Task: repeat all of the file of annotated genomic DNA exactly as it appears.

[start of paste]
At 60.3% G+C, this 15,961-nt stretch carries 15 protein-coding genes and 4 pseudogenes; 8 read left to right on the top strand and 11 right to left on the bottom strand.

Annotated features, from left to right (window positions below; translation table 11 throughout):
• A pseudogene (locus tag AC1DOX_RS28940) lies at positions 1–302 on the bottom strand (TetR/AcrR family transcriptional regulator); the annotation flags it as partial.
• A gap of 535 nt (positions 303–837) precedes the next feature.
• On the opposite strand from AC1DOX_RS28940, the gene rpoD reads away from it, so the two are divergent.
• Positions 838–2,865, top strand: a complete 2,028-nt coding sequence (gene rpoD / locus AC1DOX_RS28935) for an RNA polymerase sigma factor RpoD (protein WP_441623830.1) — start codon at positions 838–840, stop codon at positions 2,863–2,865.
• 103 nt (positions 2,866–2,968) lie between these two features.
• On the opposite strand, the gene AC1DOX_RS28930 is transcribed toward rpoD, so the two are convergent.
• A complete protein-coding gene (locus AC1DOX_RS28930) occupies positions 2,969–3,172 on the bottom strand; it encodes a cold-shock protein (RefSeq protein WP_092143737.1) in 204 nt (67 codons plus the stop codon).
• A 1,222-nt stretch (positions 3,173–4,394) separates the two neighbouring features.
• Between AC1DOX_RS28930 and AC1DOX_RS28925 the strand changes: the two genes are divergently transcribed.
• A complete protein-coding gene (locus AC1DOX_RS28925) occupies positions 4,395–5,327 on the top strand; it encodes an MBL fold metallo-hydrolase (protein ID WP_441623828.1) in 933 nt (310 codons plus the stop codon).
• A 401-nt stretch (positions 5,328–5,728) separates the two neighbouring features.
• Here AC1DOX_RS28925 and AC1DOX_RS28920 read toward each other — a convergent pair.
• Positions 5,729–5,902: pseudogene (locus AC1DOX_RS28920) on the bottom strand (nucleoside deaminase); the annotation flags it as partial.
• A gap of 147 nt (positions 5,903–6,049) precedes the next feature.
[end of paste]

At 60.3% G+C, this 15,961-nt stretch carries 15 protein-coding genes and 4 pseudogenes; 8 read left to right on the top strand and 11 right to left on the bottom strand.

Annotated features, from left to right (window positions below; translation table 11 throughout):
• A pseudogene (locus tag AC1DOX_RS28940) lies at positions 1–302 on the bottom strand (TetR/AcrR family transcriptional regulator); the annotation flags it as partial.
• A gap of 535 nt (positions 303–837) precedes the next feature.
• On the opposite strand from AC1DOX_RS28940, the gene rpoD reads away from it, so the two are divergent.
• Positions 838–2,865, top strand: a complete 2,028-nt coding sequence (gene rpoD / locus AC1DOX_RS28935) for an RNA polymerase sigma factor RpoD (protein WP_441623830.1) — start codon at positions 838–840, stop codon at positions 2,863–2,865.
• 103 nt (positions 2,866–2,968) lie between these two features.
• On the opposite strand, the gene AC1DOX_RS28930 is transcribed toward rpoD, so the two are convergent.
• A complete protein-coding gene (locus AC1DOX_RS28930) occupies positions 2,969–3,172 on the bottom strand; it encodes a cold-shock protein (RefSeq protein WP_092143737.1) in 204 nt (67 codons plus the stop codon).
• A 1,222-nt stretch (positions 3,173–4,394) separates the two neighbouring features.
• Between AC1DOX_RS28930 and AC1DOX_RS28925 the strand changes: the two genes are divergently transcribed.
• A complete protein-coding gene (locus AC1DOX_RS28925) occupies positions 4,395–5,327 on the top strand; it encodes an MBL fold metallo-hydrolase (protein ID WP_441623828.1) in 933 nt (310 codons plus the stop codon).
• A 401-nt stretch (positions 5,328–5,728) separates the two neighbouring features.
• Here AC1DOX_RS28925 and AC1DOX_RS28920 read toward each other — a convergent pair.
• Positions 5,729–5,902: pseudogene (locus AC1DOX_RS28920) on the bottom strand (nucleoside deaminase); the annotation flags it as partial.
• A gap of 147 nt (positions 5,903–6,049) precedes the next feature.